By Kaitlyn Schaeffer

Two new studies in the most recent edition of The Lancet suggest progress in the transplantation of lab-grown organs. “They both show that by using fairly simple tissue engineering techniques, you can get real tissue forming where it’s supposed to,” said Dr. Margin Birchall of University College London. The simple engineering methods utilized by both studies can be applied to grow other organs, such as the esophagus, bowels, and joint cartilage.

One study focused on a group of teenage women in Mexico who have vaginal agenesis – a disorder where a female never develops a vagina. Currently, surgeons use tissue grafts to construct vaginas for these patients, but this procedure is complicated and risky. Instead of creating the organ using graft tissue, researchers took a small tissue sample (less than half the size of a postage stamp) from the patients’ genitals, multiplied the cells in the lab, seeded them onto a biodegradable scaffold, and molded them into organs. The procedures were conducted in 2005, and the experiment follows up with the subjects every seven years. The women report having normal sexual lives and have not had any complications. If this procedure continues to be successful, it can be used to replace vaginas that have been damaged or have had to be removed for various reasons, such as cancer.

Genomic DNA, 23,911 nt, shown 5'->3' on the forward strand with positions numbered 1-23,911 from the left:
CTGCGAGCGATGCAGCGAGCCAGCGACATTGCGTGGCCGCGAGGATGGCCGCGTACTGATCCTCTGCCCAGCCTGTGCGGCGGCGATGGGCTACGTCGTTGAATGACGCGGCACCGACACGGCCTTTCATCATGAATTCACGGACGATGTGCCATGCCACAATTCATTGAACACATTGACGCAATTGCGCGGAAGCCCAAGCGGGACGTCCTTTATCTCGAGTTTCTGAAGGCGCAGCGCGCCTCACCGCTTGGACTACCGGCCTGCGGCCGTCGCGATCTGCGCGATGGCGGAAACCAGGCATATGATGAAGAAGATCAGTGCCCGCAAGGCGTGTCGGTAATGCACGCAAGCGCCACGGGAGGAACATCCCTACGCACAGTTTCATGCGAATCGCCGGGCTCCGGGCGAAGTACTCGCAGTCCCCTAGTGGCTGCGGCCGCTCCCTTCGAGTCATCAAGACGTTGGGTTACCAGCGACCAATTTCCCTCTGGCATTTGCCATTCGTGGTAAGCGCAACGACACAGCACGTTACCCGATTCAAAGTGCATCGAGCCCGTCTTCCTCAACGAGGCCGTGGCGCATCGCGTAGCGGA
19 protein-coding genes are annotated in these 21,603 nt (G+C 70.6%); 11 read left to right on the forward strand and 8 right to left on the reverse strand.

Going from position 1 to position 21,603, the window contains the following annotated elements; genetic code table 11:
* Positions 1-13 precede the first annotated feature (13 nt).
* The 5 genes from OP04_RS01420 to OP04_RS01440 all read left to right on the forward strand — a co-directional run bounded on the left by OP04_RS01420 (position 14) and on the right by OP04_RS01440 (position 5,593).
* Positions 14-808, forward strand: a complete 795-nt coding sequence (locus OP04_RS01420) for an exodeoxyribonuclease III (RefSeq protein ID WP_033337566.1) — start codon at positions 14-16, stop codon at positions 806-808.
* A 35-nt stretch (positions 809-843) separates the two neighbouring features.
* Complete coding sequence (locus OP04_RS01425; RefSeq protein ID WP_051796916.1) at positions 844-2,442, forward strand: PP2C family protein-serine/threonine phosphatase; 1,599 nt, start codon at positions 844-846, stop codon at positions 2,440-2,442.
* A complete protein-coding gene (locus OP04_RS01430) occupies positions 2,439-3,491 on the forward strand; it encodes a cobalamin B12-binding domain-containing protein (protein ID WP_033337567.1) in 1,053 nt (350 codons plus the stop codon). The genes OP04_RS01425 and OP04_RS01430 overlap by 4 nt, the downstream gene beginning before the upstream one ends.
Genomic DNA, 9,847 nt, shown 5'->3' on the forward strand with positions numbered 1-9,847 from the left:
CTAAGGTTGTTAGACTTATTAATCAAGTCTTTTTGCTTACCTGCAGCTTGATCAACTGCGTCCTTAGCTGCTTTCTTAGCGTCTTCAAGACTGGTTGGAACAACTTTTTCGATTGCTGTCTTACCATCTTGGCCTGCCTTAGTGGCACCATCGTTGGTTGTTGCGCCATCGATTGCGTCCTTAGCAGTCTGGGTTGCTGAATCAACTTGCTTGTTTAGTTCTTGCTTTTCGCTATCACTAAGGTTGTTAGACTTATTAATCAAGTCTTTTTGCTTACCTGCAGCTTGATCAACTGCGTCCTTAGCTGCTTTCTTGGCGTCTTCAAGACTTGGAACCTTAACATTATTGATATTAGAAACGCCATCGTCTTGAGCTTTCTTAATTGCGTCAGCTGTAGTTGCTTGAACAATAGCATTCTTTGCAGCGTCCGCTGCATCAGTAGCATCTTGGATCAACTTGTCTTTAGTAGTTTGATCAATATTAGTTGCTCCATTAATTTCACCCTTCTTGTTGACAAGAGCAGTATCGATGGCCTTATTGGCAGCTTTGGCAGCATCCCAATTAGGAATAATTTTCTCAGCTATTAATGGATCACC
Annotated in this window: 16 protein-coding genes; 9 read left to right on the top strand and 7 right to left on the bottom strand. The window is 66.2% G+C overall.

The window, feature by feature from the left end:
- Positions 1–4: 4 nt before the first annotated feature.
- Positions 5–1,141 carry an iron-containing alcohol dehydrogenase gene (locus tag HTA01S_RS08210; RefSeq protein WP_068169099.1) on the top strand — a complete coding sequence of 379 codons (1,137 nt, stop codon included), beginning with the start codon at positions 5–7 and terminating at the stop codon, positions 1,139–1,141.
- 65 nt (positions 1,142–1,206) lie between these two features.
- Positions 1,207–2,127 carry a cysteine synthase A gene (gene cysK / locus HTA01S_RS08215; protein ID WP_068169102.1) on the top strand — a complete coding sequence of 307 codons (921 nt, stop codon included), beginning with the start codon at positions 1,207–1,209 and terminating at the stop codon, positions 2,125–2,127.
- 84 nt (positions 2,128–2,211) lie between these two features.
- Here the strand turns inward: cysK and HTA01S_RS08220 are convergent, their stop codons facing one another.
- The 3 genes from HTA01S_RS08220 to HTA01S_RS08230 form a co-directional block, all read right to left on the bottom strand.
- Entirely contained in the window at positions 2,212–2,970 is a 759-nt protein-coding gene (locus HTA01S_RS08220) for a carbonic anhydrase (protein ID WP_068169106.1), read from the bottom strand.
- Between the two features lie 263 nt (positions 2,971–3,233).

In the other study, Swiss researchers grew outer nostrils for skin cancer patients who had to have tumors removed from their noses. While the surgeons were extracting the tumors, they also took a small piece of nose cartilage. The cartilage was then taken to the lab to be grown into a flap. The flap was implanted back into the nose of each patient and covered using skin grafts from the patients’ foreheads. The researchers followed up with the patients a year after the procedures, and found that none of them had experienced any negative side effects and were happy with their new noses. Usually, the cartilage used for growing nostrils is taken from the patient’s ear or ribs.

“Now that we have demonstrated this is safe and feasible, we can use [this technique] for more complicated needs,” said Ivan Martin of University Hospital Basel.

Read more here.